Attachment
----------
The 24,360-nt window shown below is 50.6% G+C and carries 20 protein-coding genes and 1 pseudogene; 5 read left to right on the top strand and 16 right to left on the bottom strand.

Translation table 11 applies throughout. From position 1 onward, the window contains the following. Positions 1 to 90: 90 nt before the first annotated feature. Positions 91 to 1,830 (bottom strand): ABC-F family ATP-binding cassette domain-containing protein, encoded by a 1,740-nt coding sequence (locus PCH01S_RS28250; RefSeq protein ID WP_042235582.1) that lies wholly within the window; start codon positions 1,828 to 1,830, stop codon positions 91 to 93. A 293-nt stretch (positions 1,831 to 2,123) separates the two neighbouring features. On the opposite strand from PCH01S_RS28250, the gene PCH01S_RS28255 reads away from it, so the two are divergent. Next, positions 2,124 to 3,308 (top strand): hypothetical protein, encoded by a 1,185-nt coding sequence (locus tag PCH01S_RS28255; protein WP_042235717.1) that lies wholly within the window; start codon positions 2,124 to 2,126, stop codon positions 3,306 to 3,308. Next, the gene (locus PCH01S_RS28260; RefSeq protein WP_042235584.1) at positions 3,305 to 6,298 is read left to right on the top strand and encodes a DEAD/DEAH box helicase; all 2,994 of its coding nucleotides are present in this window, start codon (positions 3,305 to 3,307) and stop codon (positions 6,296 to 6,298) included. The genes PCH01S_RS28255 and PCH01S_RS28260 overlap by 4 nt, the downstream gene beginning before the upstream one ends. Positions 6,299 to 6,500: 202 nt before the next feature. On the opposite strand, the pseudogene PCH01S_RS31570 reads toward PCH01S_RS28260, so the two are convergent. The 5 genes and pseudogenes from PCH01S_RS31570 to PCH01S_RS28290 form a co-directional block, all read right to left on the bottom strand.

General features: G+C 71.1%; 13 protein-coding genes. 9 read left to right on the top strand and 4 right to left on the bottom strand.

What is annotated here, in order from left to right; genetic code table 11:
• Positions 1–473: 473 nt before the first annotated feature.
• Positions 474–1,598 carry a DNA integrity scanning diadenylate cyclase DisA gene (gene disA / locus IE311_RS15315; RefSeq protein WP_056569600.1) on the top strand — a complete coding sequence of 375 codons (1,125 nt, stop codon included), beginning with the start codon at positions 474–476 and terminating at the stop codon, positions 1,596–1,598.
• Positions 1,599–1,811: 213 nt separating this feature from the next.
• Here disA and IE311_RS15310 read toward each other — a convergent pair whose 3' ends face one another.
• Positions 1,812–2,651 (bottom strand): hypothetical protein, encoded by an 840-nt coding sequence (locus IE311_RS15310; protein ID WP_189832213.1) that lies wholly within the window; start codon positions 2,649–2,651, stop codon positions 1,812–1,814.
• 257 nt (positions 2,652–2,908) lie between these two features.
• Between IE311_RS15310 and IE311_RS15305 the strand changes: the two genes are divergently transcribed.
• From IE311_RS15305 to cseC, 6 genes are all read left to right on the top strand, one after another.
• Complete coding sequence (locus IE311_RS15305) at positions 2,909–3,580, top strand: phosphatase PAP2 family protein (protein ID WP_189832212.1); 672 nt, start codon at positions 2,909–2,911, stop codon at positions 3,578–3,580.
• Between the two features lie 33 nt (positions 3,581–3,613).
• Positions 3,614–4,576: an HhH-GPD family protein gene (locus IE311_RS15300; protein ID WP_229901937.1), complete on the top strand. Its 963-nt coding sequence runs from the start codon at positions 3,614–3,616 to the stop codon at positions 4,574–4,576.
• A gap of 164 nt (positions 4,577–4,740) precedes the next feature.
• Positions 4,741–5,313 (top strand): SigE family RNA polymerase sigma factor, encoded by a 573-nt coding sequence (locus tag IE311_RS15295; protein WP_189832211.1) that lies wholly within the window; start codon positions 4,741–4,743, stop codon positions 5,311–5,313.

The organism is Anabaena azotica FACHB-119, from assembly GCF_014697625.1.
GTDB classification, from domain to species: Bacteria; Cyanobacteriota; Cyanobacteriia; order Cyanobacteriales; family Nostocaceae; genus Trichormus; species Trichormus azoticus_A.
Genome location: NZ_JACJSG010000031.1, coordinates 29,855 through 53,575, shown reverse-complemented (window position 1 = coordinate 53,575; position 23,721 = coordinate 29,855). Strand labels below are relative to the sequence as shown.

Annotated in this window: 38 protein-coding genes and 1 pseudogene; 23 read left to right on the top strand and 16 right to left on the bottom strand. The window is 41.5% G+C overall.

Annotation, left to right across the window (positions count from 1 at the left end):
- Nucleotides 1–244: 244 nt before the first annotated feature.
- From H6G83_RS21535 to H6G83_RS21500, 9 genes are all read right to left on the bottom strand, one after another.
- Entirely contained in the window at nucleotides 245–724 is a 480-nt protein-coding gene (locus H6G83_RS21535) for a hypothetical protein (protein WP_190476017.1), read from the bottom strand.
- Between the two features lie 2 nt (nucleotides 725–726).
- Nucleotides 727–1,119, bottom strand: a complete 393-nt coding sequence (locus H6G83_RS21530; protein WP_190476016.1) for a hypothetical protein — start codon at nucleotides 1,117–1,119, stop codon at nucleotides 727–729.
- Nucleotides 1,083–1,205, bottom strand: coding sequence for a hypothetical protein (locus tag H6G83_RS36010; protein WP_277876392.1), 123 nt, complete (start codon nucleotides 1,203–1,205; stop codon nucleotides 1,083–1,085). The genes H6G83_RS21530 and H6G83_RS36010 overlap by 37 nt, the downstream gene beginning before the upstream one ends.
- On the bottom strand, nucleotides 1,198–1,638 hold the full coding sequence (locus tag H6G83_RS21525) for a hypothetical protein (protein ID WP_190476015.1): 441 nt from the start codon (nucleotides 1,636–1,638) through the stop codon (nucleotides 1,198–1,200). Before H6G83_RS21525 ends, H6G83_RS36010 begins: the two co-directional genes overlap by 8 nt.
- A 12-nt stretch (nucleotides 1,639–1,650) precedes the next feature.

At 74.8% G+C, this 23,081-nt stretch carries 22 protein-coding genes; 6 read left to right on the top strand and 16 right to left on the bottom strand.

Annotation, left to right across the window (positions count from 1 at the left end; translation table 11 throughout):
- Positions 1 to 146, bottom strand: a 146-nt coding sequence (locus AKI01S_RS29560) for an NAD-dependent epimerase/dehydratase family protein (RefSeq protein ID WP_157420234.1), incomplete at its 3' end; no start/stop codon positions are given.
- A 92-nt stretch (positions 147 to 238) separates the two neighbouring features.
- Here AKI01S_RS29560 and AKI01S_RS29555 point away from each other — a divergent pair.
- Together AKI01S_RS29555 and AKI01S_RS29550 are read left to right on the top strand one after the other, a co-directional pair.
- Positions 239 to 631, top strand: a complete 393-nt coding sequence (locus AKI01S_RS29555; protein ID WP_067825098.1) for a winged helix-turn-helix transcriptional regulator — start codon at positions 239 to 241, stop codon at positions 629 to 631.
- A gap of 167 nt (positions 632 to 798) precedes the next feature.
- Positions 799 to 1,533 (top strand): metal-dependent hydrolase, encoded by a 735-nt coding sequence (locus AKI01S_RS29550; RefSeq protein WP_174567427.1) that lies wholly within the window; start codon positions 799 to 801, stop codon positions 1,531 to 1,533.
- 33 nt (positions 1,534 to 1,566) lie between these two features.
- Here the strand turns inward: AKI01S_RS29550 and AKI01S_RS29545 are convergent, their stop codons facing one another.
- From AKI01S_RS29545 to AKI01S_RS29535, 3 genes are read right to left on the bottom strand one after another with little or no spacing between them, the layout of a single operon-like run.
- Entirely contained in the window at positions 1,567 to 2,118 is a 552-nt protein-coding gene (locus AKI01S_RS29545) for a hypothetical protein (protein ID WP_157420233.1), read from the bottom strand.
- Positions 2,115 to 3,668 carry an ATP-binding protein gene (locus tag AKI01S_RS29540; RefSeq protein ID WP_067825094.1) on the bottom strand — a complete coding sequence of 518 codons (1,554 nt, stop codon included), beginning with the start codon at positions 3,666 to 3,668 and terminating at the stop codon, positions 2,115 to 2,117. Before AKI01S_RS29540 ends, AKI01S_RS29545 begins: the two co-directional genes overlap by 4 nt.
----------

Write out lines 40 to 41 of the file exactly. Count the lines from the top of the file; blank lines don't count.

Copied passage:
- 33 nt (positions 1,534 to 1,566) lie between these two features.
- Here the strand turns inward: AKI01S_RS29550 and AKI01S_RS29545 are convergent, their stop codons facing one another.